Using modern research methodology, Muslim academics have deducted that some ahadeeth do not conform to the text and the spirit of the Quran while some contradict each other. For instance, they point out that hadeeth literature about the punishment in the grave after one’s death was contrary to the Quranic teachings, just as the carnal claim of 72 houris for the martyr. It needs to be stressed here that, according to the Quran, those who kill innocent people while killing themselves are not martyrs, but serial killers of humanity as a whole. Suicide bombing is a late 20th century innovation or bid’a and it needs to be rooted out from Islam, though a handful of theologians have taken pains to endorse it strictly in the context of a fight against an occupying force or an invading army.
Given the damage ISIS and its followers have caused to Islam by their un-Islamic acts, the priority for Muslim theologians today is to gear Islamic learning towards intellectualism and rational thinking. Intellectualism demands respect for opposing views and ideas, while reason or rational thinking will enable to weed out false ahadeeth, such as the myth about the 72 virgins.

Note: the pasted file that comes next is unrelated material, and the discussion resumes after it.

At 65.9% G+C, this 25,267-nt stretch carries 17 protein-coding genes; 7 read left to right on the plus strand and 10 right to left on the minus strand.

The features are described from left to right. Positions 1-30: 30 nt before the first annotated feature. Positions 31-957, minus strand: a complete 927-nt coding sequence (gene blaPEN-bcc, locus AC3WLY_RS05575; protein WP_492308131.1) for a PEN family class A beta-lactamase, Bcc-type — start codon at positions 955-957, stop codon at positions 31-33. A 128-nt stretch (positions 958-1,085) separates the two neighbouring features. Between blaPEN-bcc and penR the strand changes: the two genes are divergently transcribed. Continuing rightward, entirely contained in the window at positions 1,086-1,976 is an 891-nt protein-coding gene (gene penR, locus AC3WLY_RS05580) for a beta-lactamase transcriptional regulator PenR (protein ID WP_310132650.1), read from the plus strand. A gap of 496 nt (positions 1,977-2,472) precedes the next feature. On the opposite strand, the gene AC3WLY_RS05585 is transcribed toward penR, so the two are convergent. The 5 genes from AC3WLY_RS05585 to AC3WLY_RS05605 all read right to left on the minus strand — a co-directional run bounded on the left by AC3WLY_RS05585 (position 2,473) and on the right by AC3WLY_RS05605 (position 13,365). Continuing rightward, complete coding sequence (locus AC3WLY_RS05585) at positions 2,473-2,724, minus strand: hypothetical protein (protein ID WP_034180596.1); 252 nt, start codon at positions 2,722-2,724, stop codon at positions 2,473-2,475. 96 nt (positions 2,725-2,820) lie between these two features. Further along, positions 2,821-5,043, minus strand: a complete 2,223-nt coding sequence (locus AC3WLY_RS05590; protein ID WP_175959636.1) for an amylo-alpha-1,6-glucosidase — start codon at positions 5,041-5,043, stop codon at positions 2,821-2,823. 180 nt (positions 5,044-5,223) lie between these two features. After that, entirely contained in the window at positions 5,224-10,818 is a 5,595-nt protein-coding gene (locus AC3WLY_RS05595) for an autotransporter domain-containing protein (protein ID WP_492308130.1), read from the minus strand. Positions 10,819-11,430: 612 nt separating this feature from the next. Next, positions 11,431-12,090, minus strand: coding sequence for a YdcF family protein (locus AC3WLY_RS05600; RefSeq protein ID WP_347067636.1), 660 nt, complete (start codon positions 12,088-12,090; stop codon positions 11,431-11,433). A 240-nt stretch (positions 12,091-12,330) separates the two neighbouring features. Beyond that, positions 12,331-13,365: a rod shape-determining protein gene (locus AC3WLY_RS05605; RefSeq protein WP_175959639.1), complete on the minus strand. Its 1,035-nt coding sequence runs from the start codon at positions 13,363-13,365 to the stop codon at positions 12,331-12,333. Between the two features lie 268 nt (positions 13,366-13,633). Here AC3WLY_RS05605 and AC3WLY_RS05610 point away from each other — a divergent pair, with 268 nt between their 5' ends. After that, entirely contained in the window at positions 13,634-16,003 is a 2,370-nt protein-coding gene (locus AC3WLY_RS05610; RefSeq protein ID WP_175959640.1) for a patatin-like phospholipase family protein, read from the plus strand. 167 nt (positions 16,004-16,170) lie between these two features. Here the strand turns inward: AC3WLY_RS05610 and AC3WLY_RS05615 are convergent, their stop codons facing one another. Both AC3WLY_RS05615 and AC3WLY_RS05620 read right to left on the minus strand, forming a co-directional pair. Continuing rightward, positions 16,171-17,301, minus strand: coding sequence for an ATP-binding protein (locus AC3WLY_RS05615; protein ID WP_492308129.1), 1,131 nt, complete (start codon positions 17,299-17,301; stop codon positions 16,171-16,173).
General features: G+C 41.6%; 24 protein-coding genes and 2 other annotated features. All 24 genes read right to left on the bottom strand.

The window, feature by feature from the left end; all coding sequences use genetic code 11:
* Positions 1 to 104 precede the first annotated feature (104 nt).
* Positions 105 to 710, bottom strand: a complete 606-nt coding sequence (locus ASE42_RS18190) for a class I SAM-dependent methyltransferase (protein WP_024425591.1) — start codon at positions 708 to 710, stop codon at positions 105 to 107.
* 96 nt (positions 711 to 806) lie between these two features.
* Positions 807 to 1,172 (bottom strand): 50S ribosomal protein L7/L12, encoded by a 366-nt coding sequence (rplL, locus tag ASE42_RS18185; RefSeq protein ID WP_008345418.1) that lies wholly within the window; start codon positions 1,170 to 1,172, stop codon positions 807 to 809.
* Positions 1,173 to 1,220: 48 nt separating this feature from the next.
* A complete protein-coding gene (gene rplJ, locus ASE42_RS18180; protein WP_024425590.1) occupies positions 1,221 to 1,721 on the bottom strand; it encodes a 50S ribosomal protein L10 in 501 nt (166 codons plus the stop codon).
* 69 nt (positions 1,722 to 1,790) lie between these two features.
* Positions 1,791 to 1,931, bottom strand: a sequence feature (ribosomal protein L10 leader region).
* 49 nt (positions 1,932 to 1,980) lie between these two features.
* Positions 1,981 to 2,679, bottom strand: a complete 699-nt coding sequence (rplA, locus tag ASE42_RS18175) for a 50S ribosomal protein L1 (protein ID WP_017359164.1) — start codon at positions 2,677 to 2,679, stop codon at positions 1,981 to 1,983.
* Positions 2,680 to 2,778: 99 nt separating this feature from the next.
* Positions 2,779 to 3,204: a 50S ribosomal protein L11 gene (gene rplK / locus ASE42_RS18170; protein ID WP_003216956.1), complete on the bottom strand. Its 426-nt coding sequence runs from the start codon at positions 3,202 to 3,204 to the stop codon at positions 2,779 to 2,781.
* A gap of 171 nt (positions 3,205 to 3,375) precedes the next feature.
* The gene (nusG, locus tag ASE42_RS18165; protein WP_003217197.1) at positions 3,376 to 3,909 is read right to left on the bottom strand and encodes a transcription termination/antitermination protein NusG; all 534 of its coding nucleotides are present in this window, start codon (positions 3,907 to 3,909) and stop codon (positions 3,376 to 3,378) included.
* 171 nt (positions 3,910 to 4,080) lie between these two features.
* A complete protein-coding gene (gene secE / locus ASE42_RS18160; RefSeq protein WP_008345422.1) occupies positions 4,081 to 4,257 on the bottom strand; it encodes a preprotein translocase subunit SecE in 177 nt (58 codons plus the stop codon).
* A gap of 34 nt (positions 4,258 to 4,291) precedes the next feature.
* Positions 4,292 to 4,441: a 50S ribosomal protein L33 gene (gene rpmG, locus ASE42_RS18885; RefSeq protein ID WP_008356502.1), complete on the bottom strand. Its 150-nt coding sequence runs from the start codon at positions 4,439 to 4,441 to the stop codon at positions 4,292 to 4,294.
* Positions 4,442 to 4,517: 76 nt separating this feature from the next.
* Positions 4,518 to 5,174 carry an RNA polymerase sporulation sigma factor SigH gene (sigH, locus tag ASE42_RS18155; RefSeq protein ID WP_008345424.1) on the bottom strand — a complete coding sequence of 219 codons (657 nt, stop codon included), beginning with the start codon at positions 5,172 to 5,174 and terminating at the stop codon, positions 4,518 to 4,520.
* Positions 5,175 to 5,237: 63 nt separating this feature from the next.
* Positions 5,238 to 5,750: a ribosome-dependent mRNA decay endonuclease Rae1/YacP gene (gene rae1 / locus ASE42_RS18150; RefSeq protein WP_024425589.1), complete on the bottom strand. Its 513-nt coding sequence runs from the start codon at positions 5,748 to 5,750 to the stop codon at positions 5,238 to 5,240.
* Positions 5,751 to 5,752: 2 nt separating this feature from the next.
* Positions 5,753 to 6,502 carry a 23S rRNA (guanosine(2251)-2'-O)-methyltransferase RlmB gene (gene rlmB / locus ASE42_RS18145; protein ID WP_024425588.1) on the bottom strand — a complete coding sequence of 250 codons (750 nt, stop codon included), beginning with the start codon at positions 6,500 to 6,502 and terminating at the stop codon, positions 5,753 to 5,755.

Rational thinking and intellectualism are not new to Islam. Described as the Mutazila or the rational school of Islamic theology, it flourished from the 8th to the 10th century in Iraq, the seat of the Abbasid caliphate. It was during this period that the Muslim world reached the peak of learning, making major strides in medicine, astronomy, mathematics, law, philosophy and literature. The fall began with the emergence of the Ash’ari theology, named after its founder Abu al-Hasan al-Ash’ari. It grew as a counterforce to the Mutazila and soon dominated Sunni Islam, producing in its wake Jihadi Imams such as Ibn Taymiyyah, Abdul Wahab and Syed Kutub. These imams’ teachings have become a manual for modern day terror groups such as ISIS.
To address the multiple problems the Muslims of this country face, mainstream Muslim scholars, both religious and academic, representing different groups, need to unite to bring about a progressive Islamic theology based on the rationalist and traditionalist foundations. This is perfectly in tune with the spirit of Islam. Besides, Islam, by nature, is progressive and liberative, with one of its main objectives being the elimination of social stratifications based on caste, class or other differences.
In the wake of the Easter Sunday massacres, the need to de-radicalise those who are romanticizing with a dangerous and inhuman suicide ideology has become not only a security priority but also a religious responsibility upon every right-minded Muslim theologian and civic-conscious Muslim in Sri Lanka. In Singapore, I understand, the deradicalisation process is carried out with the help of local Muslim scholars. Singapore’s state policy and surveillance systems aimed at communal harmony have also helped that nation to curb hate speech, inflammatory preaching and avert terror attacks.
(This is an updated version of an article that appeared in the Daily Mirror, Sri Lanka on May 10, 2019)